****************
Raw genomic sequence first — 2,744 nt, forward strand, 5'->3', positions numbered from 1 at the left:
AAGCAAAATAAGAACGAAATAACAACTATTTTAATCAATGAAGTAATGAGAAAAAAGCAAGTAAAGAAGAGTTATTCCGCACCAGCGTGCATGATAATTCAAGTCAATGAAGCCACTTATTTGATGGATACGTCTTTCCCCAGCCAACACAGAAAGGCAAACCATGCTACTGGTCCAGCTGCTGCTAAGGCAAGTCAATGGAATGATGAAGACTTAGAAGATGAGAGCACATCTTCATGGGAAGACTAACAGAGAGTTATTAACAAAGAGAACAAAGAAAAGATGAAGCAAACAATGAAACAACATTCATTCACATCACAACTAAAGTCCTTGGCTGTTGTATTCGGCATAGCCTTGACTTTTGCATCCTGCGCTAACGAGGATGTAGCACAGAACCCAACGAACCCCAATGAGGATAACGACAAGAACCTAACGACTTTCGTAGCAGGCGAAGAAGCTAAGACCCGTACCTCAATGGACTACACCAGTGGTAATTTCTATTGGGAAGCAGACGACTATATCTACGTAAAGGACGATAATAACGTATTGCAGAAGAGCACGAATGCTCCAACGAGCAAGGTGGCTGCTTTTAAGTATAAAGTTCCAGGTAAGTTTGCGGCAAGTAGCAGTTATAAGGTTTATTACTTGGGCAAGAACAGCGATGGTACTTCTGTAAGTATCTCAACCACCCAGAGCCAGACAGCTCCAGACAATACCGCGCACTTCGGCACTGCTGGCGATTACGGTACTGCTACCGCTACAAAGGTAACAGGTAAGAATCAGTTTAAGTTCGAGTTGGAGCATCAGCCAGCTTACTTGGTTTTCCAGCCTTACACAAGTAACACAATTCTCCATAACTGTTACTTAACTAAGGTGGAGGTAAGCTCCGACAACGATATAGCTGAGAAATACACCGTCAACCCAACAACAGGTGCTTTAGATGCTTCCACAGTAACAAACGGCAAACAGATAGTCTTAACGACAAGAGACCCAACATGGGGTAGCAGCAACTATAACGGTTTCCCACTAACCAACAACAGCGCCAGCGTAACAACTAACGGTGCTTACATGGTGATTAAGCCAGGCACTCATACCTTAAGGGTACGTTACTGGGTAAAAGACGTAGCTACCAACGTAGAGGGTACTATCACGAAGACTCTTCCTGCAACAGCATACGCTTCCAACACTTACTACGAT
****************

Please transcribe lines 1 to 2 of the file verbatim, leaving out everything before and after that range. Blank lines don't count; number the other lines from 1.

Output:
Raw genomic sequence first — 2,744 nt, forward strand, 5'->3', positions numbered from 1 at the left:
AAGCAAAATAAGAACGAAATAACAACTATTTTAATCAATGAAGTAATGAGAAAAAAGCAAGTAAAGAAGAGTTATTCCGCACCAGCGTGCATGATAATTCAAGTCAATGAAGCCACTTATTTGATGGATACGTCTTTCCCCAGCCAACACAGAAAGGCAAACCATGCTACTGGTCCAGCTGCTGCTAAGGCAAGTCAATGGAATGATGAAGACTTAGAAGATGAGAGCACATCTTCATGGGAAGACTAACAGAGAGTTATTAACAAAGAGAACAAAGAAAAGATGAAGCAAACAATGAAACAACATTCATTCACATCACAACTAAAGTCCTTGGCTGTTGTATTCGGCATAGCCTTGACTTTTGCATCCTGCGCTAACGAGGATGTAGCACAGAACCCAACGAACCCCAATGAGGATAACGACAAGAACCTAACGACTTTCGTAGCAGGCGAAGAAGCTAAGACCCGTACCTCAATGGACTACACCAGTGGTAATTTCTATTGGGAAGCAGACGACTATATCTACGTAAAGGACGATAATAACGTATTGCAGAAGAGCACGAATGCTCCAACGAGCAAGGTGGCTGCTTTTAAGTATAAAGTTCCAGGTAAGTTTGCGGCAAGTAGCAGTTATAAGGTTTATTACTTGGGCAAGAACAGCGATGGTACTTCTGTAAGTATCTCAACCACCCAGAGCCAGACAGCTCCAGACAATACCGCGCACTTCGGCACTGCTGGCGATTACGGTACTGCTACCGCTACAAAGGTAACAGGTAAGAATCAGTTTAAGTTCGAGTTGGAGCATCAGCCAGCTTACTTGGTTTTCCAGCCTTACACAAGTAACACAATTCTCCATAACTGTTACTTAACTAAGGTGGAGGTAAGCTCCGACAACGATATAGCTGAGAAATACACCGTCAACCCAACAACAGGTGCTTTAGATGCTTCCACAGTAACAAACGGCAAACAGATAGTCTTAACGACAAGAGACCCAACATGGGGTAGCAGCAACTATAACGGTTTCCCACTAACCAACAACAGCGCCAGCGTAACAACTAACGGTGCTTACATGGTGATTAAGCCAGGCACTCATACCTTAAGGGTACGTTACTGGGTAAAAGACGTAGCTACCAACGTAGAGGGTACTATCACGAAGACTCTTCCTGCAACAGCATACGCTTCCAACACTTACTACGAT